Published: By Brian Nearing Published 10:56 am EDT, Thursday, March 21, 2019

It is one of the earliest rules most of us are taught: Don’t break that.
But what if you could break whatever you wanted? As your favorite song pumps through loudspeakers?
Welcome to the global phenomenon of the “rage room,” now coming to the Capital Region.
Started in Japan about a decade ago, rage rooms (also called smash rooms or anger rooms) are popping up across major cities in the U.S. and around the world. A combined form of entertainment and stress relief for the frustrations of modern living, the rooms allow those inside to wield various implements of destruction to smash breakable objects like electronics, glassware, plates and furniture.
As a concept, it helps to think about the classic scene in the 1999 movie “Office Space,” where three frustrated cubicle dwellers take the office’s balky printer into a field and pummel it to bits with a baseball bat, while backed by a rap soundtrack.
“It is destruction therapy, in a controlled, safe environment,” said Lisa Birmingham, co-owner with her fiancé, Steve Cusano, of the Relief Room, on Route 9 in Malta. “It is for stress relief, and for fun.”
Inside a small office park building, the facility has two rooms and an array of items for customers to bash with baseball bats, crowbars and sledgehammers. Each room has Bluetooth speakers so customers, attired in safety helmets, gloves and other protective gear, can play the proper music to accompany flying glass and shards.
“The crowbar works best for wine glasses and liquor bottles. They just explode,” Birmingham said. During a recent visit, a Times Union reporter swung away to the sounds of blues rocker Kenny Wayne Shepherd. (It’s true. The bottles do explode …)
Each room has an shatterproof exterior viewing window, so friends can safely witness and cheer on the mayhem, although shades can be drawn if someone is uncomfortable displaying their destruction (possibly involving a keepsake from the ex?).
A 32-year-old former optician and mother of two, Birmingham got the idea for the business after going to a rage room two years ago during a visit to the Philippines. “I threw a bunch of plates against the wall, and loved it,” she said. “Afterward, I told people it would almost be worth the $1,500 ticket to go back and do it again.”
Rage seems to be on the rise in modern society, from increasingly common episodes of road rage to strangers hurling bilious insults at each other through social media or even in person in stores or parking lots.
“We chose Relief Room because we wanted to stress the positive aspects of this. Rage is a negative thing,” Birmingham said. Doors open on Friday (March 29), with the business website — —taking reservations now.
The Relief Room also offers its customers a chance to make artwork out of their destruction, using suitable pieces and parts, said Birmingham, holding up as an example a colorful mosaic tile made of broken plates and glasses.
“We call this part ‘break and create,’ where people can build back up from what was destroyed,” said the 34-year-old Cusano, a quality control inspector at the Watervliet Arsenal.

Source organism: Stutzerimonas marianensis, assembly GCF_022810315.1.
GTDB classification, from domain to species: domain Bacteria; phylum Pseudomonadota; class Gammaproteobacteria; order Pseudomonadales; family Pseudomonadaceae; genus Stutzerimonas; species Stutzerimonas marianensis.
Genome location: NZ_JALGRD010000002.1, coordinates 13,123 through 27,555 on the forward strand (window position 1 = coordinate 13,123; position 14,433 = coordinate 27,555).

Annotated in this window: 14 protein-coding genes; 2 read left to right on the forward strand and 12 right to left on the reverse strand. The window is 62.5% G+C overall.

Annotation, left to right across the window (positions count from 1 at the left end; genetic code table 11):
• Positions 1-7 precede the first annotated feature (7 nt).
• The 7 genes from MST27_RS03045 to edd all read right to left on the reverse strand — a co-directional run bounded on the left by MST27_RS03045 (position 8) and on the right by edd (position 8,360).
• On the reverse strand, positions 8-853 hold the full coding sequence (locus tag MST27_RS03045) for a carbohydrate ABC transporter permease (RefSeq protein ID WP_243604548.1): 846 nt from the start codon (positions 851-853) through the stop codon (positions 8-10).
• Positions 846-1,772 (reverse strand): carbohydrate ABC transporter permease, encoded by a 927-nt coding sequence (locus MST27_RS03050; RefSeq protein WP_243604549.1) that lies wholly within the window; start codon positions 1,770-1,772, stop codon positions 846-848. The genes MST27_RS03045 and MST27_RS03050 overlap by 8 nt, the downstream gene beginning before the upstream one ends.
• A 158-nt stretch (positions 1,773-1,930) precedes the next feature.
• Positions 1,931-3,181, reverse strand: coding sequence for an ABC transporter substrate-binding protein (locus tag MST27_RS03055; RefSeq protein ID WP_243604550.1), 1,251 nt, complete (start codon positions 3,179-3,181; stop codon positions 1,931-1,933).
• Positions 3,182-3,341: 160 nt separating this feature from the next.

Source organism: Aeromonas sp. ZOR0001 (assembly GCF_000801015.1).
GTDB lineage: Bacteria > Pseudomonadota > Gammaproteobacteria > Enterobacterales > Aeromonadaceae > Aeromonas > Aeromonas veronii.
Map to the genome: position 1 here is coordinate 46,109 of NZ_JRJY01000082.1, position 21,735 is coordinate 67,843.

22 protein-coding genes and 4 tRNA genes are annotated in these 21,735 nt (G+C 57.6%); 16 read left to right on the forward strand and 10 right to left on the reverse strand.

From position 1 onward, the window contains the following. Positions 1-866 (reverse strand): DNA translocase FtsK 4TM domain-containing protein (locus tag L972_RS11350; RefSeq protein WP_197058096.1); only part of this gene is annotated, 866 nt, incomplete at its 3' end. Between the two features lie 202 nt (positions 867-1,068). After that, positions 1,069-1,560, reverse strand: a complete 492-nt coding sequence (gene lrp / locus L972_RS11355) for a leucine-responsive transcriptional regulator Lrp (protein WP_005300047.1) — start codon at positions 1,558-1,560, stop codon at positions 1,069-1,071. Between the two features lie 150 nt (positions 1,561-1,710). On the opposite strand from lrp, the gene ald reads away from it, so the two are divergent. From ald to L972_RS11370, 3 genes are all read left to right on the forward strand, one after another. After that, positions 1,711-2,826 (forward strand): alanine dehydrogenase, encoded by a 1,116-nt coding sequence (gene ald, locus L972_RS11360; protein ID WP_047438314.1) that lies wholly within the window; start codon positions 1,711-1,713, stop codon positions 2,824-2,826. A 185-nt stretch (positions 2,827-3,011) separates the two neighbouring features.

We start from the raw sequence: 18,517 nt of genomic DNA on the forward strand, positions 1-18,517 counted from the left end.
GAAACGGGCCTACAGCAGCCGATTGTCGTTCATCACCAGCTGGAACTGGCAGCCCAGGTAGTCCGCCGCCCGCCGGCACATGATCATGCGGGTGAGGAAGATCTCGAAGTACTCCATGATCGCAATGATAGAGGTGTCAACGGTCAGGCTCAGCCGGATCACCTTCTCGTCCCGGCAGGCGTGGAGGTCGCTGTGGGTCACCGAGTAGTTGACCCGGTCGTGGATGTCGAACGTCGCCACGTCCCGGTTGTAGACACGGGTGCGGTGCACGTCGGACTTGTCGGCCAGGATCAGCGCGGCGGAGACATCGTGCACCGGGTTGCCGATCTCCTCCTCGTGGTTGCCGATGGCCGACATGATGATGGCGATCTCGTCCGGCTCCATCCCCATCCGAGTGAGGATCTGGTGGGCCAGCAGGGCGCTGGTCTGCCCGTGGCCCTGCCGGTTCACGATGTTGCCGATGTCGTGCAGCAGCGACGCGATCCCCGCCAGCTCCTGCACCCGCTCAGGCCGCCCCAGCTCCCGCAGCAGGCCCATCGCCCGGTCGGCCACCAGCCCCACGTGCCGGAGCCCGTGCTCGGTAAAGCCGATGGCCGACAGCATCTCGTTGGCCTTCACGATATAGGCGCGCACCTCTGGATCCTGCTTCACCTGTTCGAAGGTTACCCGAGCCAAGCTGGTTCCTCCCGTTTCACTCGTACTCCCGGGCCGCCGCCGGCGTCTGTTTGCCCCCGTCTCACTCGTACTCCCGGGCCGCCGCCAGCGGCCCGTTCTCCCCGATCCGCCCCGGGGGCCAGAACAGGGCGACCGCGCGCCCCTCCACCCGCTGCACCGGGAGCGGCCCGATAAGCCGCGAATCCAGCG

Whatever materials are not converted into art projects will be sorted into recyclables and properly disposed of, he said.
Currently, the only other rage rooms in the state are in New York City, but a website for an operation in Rochester is up, announcing it intends to open soon, although no date is provided.
Rage room customers cannot be drinking of alcohol and must wear protective gear — no shorts, open-toed shoes, sandals, or short-sleeved shirts. Visibly intoxicated people will be turned away.
Participants also must sign liability waivers like those at ski centers.
Not surprisingly, the issue of liability insurance was a bit of a stumbling block for both businesses. “We had to go through several potential insurance carriers, who had no idea of what we wanted to do, before we found one who would write it,” said Birmingham, a graduate of the Capital Region Chamber of Commerce’s entrepreneur boot camp.
“The program helped me a lot to understand the grit and perseverance it takes to start a business,” she said.
Prices range from as low as $25 for a 15-minute session at the Relief Room for BYOB (bring your own breakables, anything with toxic chemicals or other dangerous substances excluded) to $115 for a 30-minute rampage with five buckets of small stuff, along with with nearly a dozen “medium” and “large” items like computer monitors, fish tanks, bookcases and end tables.
And all the owners want to make clear that a session of smashing old wine glasses is no substitute for traditional therapy or counseling, and should be viewed as entertainment while blowing off some steam.
“We are trying to provide a safe place to release these emotions,” said Birmingham. But people who have done it have afterward reported a “feeling of empowerment … and invigoration,” she said.
As this reporter can attest from a recent visit, violating the childhood taboo against breaking things was strangely satisfying, building up as glass after exploding glass, bottle after disintegrated bottle burst into pieces.
Taking a recently sharpened ax to a small, 1990s-era black plastic boombox served as a fitting climax, the music player jumping up off the table with each blow before finally being reduced to dozens of shattered bits strewn among glistening broken glass on the floor.

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